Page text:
It can be argued that after eight years at the top, a fresh approach is needed and while I’m sad to see Moffatt depart, its probably time. So in comes Chris Chibnall, and this is where the real crux of my issue lies.

    John Hurt’s War Doctor aside, Whittaker will be the first female Doctor in 13 incarnations.

    Sure, Chibnall credits include Torchwood, Merlin, Life on Mars and Broadchurch as well as five Doctor Who episodes. But when you take a closer look, it unravels a little.

    His Doctor Who credits are what I would very much call “lesser” episodes. While Moffat before him had written some of the strongest episodes during Russell T Davies tenure including “The Empty Child” / “The Doctor Dances” double, the mesmerising “Blink” and the introduction of River Song in “Silence in the Library” / “Forest of the Dead”, Chibnall is at the other end of the spectrum.

    Credit number one was season 7 episode “42” – which is a mess, never finding a balance and one of Tennant’s weakest outings. He next appeared with season 10’s “The Hungry Earth” / “Cold Blood” double which was full of promise and rich in concept bringing back the Salarians, but fell completely flat and didn’t deliver. “Dinosaurs on a Spaceship” was an over-exuberant romp that never quite knew what it was, while it was shortly followed by “The Power of Three” which was another episode that felt very much like a classic Who adventure at heart, but ultimate didn’t delivery. All five of his episodes are forgettable, and that isn’t a trait you want in someone who is going to be running the show.

    The first season of Broadchurch that rightfully won him plaudits galore is almost impossible to fault. However, due to the public demand he followed it up with two more seasons that were over-hyped nonsense, with very little clarity or substance. It was 20 episodes of filler that went nowhere, as he dined on the glory of the original run. Immediately it raises alarm bells about his longevity, which is paramount to a show like Doctor Who. His appointment of the 13th Doctor was his first big test; an indication of what his vision is for the season is. And I genuinely feel the appointment of Whittaker, while no doubt a talented actress, lacks any real imagination.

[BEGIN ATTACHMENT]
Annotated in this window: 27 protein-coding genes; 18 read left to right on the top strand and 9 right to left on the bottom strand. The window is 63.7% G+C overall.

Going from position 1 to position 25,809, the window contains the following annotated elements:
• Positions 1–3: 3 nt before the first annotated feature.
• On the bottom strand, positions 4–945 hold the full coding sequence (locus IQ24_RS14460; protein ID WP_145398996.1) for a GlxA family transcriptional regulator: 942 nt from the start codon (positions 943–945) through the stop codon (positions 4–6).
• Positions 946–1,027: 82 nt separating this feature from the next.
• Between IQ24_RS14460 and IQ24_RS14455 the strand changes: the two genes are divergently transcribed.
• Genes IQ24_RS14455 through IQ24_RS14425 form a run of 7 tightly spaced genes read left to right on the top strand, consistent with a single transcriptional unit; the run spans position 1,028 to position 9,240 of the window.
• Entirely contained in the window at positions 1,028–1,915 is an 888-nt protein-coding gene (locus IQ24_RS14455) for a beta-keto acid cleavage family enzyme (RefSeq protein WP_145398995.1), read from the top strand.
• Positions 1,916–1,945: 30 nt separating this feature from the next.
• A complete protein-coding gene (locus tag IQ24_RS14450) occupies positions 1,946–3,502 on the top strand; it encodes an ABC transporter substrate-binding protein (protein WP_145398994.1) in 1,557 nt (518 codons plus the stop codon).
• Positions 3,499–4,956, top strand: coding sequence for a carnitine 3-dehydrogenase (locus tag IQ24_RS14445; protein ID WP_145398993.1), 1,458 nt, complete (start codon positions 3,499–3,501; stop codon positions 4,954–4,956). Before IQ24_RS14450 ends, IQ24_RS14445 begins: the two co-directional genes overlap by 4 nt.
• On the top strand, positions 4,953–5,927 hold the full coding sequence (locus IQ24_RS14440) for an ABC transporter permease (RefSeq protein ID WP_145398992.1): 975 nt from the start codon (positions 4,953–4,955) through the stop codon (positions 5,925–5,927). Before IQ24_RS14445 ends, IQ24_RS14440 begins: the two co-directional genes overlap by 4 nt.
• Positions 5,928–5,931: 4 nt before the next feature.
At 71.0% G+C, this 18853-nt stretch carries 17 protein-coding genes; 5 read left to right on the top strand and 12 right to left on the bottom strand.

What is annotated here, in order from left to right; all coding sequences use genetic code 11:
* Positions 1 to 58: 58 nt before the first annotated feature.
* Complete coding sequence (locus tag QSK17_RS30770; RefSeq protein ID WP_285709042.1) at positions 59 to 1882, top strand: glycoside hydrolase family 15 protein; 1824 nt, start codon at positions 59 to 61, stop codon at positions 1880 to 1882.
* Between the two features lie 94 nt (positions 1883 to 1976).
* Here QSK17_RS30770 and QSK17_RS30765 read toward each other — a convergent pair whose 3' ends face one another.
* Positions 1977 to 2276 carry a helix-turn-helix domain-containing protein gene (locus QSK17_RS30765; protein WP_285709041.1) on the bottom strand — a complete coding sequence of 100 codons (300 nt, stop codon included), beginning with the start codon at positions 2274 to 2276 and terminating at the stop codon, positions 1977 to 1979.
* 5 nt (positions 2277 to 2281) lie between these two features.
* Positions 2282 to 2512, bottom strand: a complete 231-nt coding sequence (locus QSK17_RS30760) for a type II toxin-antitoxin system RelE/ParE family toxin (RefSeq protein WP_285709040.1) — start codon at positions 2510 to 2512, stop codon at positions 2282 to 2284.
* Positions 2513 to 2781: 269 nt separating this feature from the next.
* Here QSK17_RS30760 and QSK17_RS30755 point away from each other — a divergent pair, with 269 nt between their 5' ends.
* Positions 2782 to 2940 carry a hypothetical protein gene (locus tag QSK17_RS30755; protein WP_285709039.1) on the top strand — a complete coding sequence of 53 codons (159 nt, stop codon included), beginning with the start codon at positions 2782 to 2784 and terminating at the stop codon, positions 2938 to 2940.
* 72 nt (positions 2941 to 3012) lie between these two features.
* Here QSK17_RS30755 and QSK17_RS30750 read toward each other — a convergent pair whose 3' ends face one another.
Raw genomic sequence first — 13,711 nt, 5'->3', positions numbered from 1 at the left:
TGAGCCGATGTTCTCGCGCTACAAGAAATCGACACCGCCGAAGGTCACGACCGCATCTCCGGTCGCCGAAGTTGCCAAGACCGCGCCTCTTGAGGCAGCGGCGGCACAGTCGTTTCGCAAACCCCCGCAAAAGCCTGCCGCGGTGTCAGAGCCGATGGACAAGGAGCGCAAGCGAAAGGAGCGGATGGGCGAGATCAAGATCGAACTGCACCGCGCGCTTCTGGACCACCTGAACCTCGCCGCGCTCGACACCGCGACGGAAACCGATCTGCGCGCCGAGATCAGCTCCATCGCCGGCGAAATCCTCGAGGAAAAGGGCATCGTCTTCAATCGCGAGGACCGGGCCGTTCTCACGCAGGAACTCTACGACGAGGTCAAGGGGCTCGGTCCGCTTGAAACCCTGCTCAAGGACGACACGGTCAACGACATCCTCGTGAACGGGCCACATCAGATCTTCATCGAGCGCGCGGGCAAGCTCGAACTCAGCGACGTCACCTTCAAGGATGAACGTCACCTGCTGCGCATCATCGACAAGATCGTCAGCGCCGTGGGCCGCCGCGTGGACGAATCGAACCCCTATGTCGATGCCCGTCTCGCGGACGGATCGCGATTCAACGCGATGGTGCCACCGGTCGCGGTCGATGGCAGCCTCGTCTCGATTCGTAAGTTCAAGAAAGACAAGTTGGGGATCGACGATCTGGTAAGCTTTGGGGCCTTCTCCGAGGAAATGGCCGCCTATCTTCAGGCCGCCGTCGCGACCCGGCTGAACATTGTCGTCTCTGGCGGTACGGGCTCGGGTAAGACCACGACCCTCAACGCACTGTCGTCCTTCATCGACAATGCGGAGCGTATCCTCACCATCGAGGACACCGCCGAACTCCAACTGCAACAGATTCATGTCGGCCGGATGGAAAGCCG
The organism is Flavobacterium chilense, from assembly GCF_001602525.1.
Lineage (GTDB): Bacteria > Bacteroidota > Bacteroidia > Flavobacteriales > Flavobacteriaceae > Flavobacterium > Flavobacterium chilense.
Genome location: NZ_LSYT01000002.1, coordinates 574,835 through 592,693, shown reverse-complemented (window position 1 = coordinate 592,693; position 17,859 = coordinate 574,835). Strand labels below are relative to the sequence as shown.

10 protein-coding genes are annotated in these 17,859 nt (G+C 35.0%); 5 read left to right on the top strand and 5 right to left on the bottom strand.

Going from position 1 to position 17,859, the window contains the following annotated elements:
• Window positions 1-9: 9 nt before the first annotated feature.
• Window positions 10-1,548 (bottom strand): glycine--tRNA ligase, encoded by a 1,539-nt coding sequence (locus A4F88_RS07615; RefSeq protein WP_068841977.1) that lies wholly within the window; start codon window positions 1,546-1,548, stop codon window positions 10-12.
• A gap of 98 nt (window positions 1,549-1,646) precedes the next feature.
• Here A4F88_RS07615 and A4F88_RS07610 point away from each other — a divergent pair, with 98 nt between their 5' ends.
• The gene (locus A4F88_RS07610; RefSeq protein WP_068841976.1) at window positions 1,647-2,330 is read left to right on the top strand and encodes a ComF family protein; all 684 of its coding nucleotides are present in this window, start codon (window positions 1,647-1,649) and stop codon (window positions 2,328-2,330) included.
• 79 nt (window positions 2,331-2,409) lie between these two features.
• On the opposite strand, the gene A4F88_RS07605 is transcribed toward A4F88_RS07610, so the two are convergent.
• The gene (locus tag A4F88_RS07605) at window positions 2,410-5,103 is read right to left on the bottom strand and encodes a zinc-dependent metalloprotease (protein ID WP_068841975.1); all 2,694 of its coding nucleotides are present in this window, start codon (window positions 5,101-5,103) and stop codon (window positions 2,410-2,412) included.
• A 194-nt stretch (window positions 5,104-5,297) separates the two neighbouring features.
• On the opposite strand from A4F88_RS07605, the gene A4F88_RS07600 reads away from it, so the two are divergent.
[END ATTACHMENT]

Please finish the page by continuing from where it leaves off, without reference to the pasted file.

Jodie Whittaker was sublime in Broadchurch, but does she have the edge required to play a Time Lord?

    As a dedicated Whovian I will be glued to my screen for Whittaker and Chibnall’s first rodeo, very curious to see how the dynamic of this iconic show plays out with a female lead. I’m more than willing to give them both the chance to prove me wrong, and I genuinely hope they do. I will be the first to hold my hands up and admit I was wrong.

    I normally hate the dismissiveness of creative works before they come to fruition, and I’m honestly not setting out to be negative. It is more a matter that for the first time in 12 years I don’t have the same levels of anticipation for such a mesmerising show. Fact is, I’m completely underwhelmed and can’t shake the feeling that a show I absolutely adore is taking its first steps toward the end.

    Unlucky 13? Time will tell.

    Jamie Glasgow
    Jamie likes stuff. He also like talking nonsense about said stuff. Said stuff includes, but is not limited to, board games, video games, film, TV, music, football, LEGO, books, cooking, politics, red wine, onesies and novelty hats. This proud Scotsman is the evil mastermind behind Tabletop Tales and Retro Requisition.